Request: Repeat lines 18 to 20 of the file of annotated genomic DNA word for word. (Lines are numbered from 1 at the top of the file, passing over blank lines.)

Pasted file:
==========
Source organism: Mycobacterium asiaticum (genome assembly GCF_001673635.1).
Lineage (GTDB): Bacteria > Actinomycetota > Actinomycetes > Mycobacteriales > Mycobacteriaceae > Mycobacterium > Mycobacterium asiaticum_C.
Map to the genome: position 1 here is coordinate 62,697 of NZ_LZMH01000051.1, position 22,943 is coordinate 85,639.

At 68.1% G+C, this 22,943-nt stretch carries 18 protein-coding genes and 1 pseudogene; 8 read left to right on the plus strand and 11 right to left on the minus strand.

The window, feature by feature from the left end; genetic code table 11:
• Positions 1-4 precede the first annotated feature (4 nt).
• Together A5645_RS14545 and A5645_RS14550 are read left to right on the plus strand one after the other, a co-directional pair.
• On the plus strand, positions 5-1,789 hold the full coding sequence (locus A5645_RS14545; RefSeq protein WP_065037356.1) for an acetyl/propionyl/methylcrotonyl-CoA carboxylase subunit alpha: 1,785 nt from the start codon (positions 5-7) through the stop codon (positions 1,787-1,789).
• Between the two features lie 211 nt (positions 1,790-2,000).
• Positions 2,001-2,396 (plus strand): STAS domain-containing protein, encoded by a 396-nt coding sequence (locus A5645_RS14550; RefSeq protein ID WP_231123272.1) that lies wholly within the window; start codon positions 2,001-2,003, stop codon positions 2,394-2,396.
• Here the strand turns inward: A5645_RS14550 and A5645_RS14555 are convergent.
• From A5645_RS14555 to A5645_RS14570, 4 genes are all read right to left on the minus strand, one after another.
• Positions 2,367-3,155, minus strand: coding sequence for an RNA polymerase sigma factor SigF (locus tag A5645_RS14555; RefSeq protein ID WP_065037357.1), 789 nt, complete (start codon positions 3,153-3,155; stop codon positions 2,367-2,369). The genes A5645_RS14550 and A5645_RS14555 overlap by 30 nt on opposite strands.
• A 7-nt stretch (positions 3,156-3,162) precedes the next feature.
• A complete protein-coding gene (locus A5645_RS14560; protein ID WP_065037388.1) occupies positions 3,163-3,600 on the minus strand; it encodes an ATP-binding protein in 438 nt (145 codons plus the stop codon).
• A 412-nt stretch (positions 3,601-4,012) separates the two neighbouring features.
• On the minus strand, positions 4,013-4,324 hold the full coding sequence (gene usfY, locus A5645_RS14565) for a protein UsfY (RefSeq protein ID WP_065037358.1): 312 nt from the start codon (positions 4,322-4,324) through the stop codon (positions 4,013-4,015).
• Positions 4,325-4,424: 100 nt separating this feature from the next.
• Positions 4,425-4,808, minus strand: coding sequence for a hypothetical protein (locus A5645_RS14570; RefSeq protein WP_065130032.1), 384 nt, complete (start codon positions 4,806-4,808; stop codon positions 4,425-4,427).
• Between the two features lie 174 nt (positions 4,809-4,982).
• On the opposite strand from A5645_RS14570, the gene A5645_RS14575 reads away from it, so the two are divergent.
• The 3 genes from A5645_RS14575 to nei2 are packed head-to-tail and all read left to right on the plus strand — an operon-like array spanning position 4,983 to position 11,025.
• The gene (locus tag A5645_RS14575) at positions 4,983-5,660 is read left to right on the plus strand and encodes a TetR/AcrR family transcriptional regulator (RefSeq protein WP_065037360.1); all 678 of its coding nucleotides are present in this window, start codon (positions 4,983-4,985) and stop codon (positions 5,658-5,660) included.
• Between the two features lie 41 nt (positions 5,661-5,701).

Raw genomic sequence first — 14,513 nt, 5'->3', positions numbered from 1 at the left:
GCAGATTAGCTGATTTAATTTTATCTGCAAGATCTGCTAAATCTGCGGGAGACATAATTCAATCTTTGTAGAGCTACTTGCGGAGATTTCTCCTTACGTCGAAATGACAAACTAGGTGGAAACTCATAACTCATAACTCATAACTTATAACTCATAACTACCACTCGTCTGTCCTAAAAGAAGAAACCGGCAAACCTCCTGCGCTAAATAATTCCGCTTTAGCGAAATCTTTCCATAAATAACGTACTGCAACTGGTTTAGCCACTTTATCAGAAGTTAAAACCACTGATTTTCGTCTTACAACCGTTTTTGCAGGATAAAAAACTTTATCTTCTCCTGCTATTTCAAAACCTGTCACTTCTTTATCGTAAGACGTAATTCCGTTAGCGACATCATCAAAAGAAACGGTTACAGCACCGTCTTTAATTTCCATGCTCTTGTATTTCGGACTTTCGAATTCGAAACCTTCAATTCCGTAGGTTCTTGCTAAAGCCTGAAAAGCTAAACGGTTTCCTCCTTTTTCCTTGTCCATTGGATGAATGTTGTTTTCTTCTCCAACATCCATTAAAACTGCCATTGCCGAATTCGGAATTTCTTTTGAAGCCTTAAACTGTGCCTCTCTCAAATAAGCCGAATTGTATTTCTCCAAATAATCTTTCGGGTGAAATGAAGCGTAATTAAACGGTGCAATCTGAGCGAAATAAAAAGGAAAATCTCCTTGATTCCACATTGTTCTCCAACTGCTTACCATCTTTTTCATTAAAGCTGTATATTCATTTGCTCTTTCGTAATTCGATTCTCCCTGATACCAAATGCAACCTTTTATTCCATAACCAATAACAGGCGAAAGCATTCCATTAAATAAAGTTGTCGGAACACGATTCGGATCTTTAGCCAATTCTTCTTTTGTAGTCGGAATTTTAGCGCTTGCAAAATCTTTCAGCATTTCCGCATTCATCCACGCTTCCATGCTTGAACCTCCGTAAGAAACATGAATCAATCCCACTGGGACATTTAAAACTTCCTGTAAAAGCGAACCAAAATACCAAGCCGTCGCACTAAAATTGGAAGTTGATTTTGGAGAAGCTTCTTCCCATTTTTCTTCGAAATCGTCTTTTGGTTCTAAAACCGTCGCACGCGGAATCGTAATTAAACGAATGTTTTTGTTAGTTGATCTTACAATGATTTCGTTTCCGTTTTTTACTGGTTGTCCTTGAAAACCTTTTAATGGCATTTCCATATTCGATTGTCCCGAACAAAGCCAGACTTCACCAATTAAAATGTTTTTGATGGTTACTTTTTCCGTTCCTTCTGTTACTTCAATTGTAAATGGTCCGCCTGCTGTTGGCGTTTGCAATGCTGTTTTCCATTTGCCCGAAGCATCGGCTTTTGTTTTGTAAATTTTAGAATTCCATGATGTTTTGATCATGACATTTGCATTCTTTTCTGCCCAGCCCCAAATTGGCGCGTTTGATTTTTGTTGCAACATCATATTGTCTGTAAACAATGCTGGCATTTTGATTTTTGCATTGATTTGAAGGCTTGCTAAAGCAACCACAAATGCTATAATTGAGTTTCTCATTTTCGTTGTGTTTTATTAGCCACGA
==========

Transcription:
• Positions 4,325-4,424: 100 nt separating this feature from the next.
• Positions 4,425-4,808, minus strand: coding sequence for a hypothetical protein (locus A5645_RS14570; RefSeq protein WP_065130032.1), 384 nt, complete (start codon positions 4,806-4,808; stop codon positions 4,425-4,427).
• Between the two features lie 174 nt (positions 4,809-4,982).